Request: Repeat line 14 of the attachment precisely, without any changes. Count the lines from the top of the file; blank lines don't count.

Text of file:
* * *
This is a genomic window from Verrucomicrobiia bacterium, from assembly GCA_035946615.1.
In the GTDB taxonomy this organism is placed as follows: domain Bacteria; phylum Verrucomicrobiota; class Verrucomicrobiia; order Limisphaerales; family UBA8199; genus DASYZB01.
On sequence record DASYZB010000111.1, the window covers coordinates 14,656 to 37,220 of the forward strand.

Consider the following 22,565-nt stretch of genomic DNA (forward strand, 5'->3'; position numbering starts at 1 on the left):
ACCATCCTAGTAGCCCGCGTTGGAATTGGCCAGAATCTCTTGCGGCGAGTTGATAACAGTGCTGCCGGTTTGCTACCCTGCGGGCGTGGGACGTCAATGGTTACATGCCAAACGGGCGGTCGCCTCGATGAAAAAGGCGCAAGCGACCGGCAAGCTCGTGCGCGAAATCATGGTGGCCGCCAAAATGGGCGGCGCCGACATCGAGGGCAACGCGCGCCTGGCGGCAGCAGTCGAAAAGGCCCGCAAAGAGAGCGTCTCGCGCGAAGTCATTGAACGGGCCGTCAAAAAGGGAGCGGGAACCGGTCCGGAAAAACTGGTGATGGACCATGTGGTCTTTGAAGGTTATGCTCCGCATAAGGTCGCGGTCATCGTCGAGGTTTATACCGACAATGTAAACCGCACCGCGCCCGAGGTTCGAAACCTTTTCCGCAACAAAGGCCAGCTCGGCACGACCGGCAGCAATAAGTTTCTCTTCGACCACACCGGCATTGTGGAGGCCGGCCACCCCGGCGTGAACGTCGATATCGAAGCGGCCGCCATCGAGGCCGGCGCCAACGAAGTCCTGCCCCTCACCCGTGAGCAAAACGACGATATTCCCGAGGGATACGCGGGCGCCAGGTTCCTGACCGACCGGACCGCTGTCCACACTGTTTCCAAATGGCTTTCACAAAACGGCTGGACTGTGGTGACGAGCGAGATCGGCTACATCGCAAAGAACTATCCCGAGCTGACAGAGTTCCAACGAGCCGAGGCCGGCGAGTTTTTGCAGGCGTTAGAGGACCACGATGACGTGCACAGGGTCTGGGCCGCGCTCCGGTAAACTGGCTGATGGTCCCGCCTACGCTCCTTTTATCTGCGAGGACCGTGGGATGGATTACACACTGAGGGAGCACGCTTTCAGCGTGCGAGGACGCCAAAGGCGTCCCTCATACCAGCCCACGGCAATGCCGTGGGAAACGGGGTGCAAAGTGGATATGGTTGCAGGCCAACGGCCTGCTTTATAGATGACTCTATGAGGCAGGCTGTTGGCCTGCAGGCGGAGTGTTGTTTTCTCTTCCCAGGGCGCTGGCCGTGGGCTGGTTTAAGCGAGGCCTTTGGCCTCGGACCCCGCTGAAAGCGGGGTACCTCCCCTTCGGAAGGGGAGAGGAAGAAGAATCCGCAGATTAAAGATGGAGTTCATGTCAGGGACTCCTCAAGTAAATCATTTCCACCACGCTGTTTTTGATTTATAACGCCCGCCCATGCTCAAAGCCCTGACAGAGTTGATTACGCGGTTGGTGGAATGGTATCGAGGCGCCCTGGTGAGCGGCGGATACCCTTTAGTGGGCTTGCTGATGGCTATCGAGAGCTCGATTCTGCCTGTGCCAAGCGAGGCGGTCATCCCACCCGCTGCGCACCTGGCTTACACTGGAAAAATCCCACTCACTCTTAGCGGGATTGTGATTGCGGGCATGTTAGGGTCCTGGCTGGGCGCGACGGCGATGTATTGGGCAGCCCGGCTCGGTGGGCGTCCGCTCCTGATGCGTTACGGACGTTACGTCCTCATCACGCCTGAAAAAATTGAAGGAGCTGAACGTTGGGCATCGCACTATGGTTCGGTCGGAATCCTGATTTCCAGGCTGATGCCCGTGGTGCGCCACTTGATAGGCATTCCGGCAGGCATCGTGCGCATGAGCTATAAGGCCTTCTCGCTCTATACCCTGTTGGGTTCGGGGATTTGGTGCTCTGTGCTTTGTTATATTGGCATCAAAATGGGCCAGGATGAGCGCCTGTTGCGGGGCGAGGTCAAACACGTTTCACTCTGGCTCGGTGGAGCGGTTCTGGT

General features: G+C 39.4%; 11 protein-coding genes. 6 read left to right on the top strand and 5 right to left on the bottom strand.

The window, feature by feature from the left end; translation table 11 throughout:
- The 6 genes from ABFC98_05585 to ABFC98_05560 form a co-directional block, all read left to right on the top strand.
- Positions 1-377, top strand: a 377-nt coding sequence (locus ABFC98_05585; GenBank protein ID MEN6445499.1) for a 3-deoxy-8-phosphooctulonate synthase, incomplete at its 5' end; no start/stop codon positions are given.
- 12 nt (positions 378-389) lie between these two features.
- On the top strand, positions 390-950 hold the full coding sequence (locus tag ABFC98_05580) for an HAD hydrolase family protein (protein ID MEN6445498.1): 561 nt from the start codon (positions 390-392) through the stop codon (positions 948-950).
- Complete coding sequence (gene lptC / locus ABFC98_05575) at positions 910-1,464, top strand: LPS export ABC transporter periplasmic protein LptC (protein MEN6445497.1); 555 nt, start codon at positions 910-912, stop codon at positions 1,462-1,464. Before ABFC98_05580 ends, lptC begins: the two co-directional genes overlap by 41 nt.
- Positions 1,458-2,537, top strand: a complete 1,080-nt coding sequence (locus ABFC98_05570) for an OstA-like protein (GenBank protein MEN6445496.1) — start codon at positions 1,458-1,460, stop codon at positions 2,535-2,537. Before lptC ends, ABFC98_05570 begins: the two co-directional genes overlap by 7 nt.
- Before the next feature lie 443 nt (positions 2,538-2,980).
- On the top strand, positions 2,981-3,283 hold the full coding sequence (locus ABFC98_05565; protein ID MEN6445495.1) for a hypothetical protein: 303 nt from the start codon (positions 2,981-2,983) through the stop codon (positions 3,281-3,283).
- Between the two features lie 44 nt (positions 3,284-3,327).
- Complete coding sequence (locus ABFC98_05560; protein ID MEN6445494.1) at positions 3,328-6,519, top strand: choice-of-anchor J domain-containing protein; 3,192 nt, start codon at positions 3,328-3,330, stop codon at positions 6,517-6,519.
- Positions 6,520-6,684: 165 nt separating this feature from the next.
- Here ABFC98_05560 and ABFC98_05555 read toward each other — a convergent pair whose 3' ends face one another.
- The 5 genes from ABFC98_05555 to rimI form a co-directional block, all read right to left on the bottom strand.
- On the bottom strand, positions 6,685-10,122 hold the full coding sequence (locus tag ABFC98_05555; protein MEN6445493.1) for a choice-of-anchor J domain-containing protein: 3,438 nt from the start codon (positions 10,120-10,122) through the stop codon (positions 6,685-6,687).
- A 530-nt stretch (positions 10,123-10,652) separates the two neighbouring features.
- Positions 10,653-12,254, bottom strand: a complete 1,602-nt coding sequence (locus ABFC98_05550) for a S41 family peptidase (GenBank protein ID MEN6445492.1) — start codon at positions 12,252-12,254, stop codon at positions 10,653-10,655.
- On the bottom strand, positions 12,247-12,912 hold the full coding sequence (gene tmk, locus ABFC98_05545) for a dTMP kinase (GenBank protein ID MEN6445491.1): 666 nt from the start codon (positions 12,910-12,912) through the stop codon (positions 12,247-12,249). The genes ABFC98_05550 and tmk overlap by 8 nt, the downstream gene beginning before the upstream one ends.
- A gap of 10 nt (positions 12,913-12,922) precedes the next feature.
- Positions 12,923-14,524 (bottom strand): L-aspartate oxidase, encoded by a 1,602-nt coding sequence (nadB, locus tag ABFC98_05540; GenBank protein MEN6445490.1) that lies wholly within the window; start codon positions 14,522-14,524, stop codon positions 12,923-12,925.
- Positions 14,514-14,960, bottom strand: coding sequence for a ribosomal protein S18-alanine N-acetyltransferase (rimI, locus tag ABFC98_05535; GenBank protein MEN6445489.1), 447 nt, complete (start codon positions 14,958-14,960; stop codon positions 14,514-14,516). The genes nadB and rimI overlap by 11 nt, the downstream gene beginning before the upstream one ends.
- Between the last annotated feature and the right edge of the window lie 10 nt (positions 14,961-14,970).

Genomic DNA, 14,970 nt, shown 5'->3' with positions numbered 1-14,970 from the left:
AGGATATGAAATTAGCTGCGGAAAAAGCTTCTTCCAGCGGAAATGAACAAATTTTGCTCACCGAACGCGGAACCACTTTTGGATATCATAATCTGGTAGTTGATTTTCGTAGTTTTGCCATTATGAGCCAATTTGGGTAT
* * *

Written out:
- Before the next feature lie 443 nt (positions 2,538-2,980).